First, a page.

Tuesday, May 15, 2007

David Cook, Martyrdom in Islam: a recommendation

I soon hope to be talking about the ancient and medieval history classes I will be teaching in the fall, but right now I'm reading material on early and current Islamic history. Some of the books I picked up in the last month or so were not worth mentioning here. But on Saturday I was in Kalamazoo, Michigan for the 42nd International Congress for Medieval Studies, and bought two really good looking books at promotional prices.

One was The Rare and Excellent History of Saladin by Boha al-Din ib Shaddad, who actually knew Saladin and whose work has been published in Ashgate's series Crusade Texts in Translation. I'm looking forward to it.

Right now, however, I'm in the middle of a truly excellent book by David Cook, Martyrdom in Islam. (See cover above.)

I teach the history of Islamic civilization, not the history of the religion, Islam, but of course you can't do one without saying quite a bit about the other. The great challenge of my course is to make the connection between doctrine, the emotional impact on believers of that doctrine, and
the historic energies that have been generated by attempts to implement Islam, or to alter it.

This is tough and I'm not sure that I've ever done more than a mediocre job. I don't have deep background in the subject, just a lot of nerve and a burning certainty that someone should teach this material in Ontario universities.

So I am very happy indeed to find a book this good, which I may use for classes in the future, and will certainly order for our library.

It strikes me as an excellent second book on Islam for anyone really interested in Islam from a historical or religious studies point of view. The first would be any one of a number of books that briefly and systematically discuss the beliefs, the rituals, the institutions, and the historical development of Islam over the centuries. There are several good short books of this sort. Cook's book goes over some if not all of the same material from a different angle, since he is interested in describing the characteristics and effects of the Islamic concept of martrydom, and putting them all in historical context.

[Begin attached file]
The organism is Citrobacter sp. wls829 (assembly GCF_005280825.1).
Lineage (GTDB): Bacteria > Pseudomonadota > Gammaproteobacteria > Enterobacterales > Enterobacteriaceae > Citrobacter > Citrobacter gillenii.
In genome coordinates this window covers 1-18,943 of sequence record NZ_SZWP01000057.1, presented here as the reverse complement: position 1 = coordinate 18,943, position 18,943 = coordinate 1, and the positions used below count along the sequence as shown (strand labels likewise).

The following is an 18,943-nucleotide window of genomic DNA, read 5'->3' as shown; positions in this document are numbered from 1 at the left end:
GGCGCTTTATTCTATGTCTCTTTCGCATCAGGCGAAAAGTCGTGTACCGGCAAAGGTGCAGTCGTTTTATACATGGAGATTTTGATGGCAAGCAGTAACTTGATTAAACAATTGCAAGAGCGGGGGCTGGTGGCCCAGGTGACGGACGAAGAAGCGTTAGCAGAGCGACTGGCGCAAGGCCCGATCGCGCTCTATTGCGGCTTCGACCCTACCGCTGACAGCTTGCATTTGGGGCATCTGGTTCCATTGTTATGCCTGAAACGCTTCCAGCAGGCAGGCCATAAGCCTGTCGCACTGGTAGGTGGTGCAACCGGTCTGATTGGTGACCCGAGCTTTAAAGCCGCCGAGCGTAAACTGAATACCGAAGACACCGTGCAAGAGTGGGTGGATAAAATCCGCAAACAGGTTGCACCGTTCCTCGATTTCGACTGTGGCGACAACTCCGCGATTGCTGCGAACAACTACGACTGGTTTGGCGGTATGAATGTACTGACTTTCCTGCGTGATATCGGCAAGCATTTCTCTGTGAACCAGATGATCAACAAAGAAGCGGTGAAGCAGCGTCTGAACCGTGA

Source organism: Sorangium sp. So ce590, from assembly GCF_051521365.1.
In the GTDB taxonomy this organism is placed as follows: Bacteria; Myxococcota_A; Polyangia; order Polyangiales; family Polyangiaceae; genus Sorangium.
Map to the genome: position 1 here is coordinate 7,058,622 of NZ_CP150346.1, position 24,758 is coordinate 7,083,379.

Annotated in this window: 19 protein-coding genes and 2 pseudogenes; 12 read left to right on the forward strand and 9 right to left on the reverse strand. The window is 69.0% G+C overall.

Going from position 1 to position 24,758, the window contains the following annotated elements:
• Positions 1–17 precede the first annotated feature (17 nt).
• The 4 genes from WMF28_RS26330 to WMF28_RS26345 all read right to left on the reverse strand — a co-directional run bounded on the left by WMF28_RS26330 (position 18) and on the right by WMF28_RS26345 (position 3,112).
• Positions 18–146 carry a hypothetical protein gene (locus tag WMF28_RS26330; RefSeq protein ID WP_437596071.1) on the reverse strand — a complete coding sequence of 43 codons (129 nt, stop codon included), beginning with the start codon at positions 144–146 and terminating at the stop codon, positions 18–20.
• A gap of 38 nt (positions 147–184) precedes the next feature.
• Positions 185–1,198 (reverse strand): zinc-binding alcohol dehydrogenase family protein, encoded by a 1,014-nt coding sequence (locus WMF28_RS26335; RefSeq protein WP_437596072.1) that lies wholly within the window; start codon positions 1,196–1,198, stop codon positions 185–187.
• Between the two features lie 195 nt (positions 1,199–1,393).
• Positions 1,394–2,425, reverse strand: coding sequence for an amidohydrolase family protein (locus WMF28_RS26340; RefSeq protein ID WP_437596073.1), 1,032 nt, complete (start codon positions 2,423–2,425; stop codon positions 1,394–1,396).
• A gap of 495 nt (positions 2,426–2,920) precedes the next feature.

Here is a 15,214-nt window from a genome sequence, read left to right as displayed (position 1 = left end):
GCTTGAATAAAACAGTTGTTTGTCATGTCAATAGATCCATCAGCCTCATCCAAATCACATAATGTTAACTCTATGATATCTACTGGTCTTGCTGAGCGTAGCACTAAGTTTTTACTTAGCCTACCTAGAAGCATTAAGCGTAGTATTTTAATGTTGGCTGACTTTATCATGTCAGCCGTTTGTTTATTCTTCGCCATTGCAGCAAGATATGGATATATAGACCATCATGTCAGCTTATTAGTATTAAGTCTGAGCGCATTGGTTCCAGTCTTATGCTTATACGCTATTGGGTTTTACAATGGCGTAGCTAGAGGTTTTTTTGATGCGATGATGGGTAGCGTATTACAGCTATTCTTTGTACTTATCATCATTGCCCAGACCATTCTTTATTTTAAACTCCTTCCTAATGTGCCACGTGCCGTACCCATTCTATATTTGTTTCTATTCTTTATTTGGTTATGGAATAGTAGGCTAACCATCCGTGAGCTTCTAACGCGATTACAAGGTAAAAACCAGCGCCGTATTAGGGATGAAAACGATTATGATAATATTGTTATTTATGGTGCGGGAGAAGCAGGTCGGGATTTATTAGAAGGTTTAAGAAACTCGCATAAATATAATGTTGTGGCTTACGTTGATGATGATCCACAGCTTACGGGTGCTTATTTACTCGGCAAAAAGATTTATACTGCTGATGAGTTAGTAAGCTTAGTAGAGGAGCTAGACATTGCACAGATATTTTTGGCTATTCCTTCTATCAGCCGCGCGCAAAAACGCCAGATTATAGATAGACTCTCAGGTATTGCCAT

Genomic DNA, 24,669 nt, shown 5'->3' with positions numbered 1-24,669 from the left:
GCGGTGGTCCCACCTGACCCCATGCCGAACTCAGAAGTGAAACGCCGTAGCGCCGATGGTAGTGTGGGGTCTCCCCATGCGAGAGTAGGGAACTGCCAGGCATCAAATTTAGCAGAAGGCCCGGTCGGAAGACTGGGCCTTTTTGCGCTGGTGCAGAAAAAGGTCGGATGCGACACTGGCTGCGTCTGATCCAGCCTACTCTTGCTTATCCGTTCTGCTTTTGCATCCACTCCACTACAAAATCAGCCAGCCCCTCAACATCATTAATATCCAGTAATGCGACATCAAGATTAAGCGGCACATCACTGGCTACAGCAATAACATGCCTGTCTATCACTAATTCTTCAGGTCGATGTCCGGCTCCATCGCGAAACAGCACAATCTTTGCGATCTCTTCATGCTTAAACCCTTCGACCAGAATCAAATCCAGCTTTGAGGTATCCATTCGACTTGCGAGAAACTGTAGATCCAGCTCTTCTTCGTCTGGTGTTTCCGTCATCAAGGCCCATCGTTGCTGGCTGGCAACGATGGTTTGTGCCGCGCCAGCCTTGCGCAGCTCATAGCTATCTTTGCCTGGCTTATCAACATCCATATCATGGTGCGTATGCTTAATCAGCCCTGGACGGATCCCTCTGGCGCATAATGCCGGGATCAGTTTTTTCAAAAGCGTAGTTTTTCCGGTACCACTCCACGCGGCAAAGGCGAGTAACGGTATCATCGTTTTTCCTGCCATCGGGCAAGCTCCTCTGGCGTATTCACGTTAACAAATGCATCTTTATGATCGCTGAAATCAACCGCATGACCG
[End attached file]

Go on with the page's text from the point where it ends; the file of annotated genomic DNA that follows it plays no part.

He does a fabulous job of this. I've learned all kinds of useful things that longer and presumably more complete books had not made clear to me. I've read lots and lots about the Sunni-Shiite division, but I feel I understand their mutual hostility and incomprehension better, now that I've read Cook.

I note that our own NU library has a Cook book called Understanding Jihad and I look forward to reading it. He also seems to have two more books on Muslim apocalyptic.

One question: if David Cook can write this cogently and accessibly on such important subjects, why is he only an assistant professor at his home institution?

Labels: , ,


Anonymous AbuIbrahim said...

I commend your attempt to educate your students about Islamic civilization. As an American Muslim myself, I understand how important it is that Westerners have a better understanding of Islamic history.

I have not read David Cook's book, and I admit I probably wont. I already have my own idea of martyrdom and Jihad in Islam, and living around Muslims my entire life, I've been exposed to countless others.

I wouldn't consider myself a historian, though my mother was one, and I must have inherited some of the love for the subject. I have put together a website that focuses on certain aspects of Islamic history. I have also delivered lectures on Islamic history and conducted classes on the subject amongst fellow Muslims in the Atlanta area.

I have numerous audio cd's on Islamic history, some of which you may find interesting. I will be happy to send you a few copies free of charge. Or if have any questions about any of my articles, or desire submissions to your website, just let me know, and I will provide you with what I can.

You can visit my website www.islamiclearningmaterials.com to see if there is anything useful to your lessons, or that simply catch your fancy. And you can contact me at admin@islamiclearningmaterials.com.

8:42 PM  

Post a Comment

Links to this post:

Create a Link

<< Home